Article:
“The Private Prison Industry Is Licking Its Chops Over Trump’s Deportation Plans” reports Mother Jones: “…given that America’s detention system for immigrants has been running at full capacity for some time now, where is the president going to put all of these people before deporting them? In new jails, for starters … It’s not difficult to guess who profits.”
Seattle mayor threatens to sue Trump. Politico: “Seattle Mayor Ed Murray … will use his state of the city speech — delivered at a mosque in North Seattle — to announce a plan to officially demand answers on the creation and intention of President Donald Trump’s executive orders, as well as his plans for DACA and sanctuary cities. If the administration doesn’t respond within the allotted 20 business days, Murray says, he’ll sue.”

Border Tax Battle

16 manufacturing CEOs back Speaker Ryan on border adjustment tax. CNBC: “In a letter to House and Senate leadership, they argued that the current tax system penalizes American factory workers and restrains business investment and economic growth … The letter underscores the deep division within the business community as Washington debates the most sweeping changes to the American tax system in more than 30 years. The companies backing the letter are part of the newly formed American Made Coalition and would benefit from the proposal championed by House Speaker Paul Ryan [which] faces significant opposition from the retail industry … they have established their own lobbying group, the Coalition for Affordable Products.”
But Ryan fighting uphill. The Atlantic’s Michelle Cottle: ”At this point, anti-BATers have an edge. Why? Partly, because the provision is super complicated and almost impossible to explain in terms that don’t sound like something a coven of economists vomited up.”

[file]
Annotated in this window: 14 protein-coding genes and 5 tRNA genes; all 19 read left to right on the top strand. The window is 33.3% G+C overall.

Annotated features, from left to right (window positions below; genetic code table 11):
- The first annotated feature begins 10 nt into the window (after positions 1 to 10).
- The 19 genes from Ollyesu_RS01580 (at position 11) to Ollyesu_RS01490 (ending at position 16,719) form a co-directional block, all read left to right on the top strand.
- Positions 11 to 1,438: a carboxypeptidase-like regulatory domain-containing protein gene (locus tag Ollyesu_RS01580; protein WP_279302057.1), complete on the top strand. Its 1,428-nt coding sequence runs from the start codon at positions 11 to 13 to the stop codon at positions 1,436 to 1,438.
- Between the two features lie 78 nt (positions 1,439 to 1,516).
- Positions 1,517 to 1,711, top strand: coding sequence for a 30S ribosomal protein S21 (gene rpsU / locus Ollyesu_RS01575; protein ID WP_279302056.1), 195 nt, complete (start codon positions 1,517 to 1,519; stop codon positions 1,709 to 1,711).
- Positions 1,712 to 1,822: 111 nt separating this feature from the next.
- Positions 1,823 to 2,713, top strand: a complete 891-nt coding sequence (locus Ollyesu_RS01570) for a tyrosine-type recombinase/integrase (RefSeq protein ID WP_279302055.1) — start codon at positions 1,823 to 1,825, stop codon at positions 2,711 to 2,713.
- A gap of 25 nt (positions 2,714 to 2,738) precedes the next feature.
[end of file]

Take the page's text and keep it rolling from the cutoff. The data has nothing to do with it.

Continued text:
Can Republicans avoid another government shutdown? AP: “For years, Republicans needed President Barack Obama’s signoff and relied on Democratic votes to pass the measures and balance out opposition from tea partyers … Some House conservatives are demanding a round of budget cuts to ‘offset’ new spending on the Pentagon and Trump’s wall … ‘I don’t think we’d be able to jam anything through that didn’t have some significant buy-in by Democrats,’ Sen. Roy Blunt, R-Mo., said … Lawmakers face an April 28 deadline, which seems like plenty of time. The administration, however, is off to a slow start…”

Breakfast Sides

Gorsuch wooing Dems. Politico: “Gorsuch and his allies are engineering a full-court charm offensive to win over Democrats soured by the GOP’s yearlong blockade of Garland … And there are signs it’s working … There are 10 ripe Democratic targets: Senators up for reelection in states Trump won. But two of them have already said they would oppose Gorsuch.”
Cities should consider a luxury housing tax to fund affordable housing, argues Eric Uhlfelder in NYT oped: “…cities need local financing initiatives that make up for the coming reduction in federal assistance … an annual luxury housing tax, levied on new high-end condos and rentals … would feed a self-sustaining fund dedicated to develop truly affordable units.”
Unions needed to tame the gig economy. American Prospect’s Katherine V.W. Stone: “…here is a long history of unions protecting their members from employers’ efforts to force workers to bear all the risks and costs of fluctuating demand … [Workers] in the world of so-called alt-labor, use worker centers, associations, and other worker-empowerment strategies that are not technically unions. If the Trump administration changes rules and laws to weaken traditional unions … these new strategies become that much more important.”